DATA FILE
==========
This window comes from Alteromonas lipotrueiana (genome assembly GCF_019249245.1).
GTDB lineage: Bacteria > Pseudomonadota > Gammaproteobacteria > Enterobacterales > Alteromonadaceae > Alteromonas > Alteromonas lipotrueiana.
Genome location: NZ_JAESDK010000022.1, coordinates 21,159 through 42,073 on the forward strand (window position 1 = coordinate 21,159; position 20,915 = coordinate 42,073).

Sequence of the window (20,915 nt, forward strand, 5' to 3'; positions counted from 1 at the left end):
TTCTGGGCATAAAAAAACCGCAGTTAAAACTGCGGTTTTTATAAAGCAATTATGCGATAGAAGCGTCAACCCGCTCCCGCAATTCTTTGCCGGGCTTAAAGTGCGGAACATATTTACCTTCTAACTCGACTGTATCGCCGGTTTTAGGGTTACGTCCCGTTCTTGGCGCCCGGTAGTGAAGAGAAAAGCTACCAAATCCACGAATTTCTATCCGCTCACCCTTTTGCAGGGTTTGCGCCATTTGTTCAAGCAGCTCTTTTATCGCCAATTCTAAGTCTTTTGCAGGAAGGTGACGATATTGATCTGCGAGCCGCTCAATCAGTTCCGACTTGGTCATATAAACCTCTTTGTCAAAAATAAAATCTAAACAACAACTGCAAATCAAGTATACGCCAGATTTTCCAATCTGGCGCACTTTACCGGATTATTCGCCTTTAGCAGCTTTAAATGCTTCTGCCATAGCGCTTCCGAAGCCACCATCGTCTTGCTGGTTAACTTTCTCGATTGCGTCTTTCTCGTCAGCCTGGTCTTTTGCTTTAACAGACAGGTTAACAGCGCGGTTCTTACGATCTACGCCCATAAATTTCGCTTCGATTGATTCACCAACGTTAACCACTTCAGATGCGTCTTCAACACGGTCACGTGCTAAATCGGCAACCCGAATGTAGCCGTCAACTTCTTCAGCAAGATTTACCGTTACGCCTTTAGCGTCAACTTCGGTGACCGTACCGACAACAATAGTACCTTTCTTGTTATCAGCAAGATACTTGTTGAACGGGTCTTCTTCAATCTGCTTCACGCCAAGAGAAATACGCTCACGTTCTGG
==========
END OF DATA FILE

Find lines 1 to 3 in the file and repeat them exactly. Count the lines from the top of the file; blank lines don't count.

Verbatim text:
This window comes from Alteromonas lipotrueiana (genome assembly GCF_019249245.1).
GTDB lineage: Bacteria > Pseudomonadota > Gammaproteobacteria > Enterobacterales > Alteromonadaceae > Alteromonas > Alteromonas lipotrueiana.
Genome location: NZ_JAESDK010000022.1, coordinates 21,159 through 42,073 on the forward strand (window position 1 = coordinate 21,159; position 20,915 = coordinate 42,073).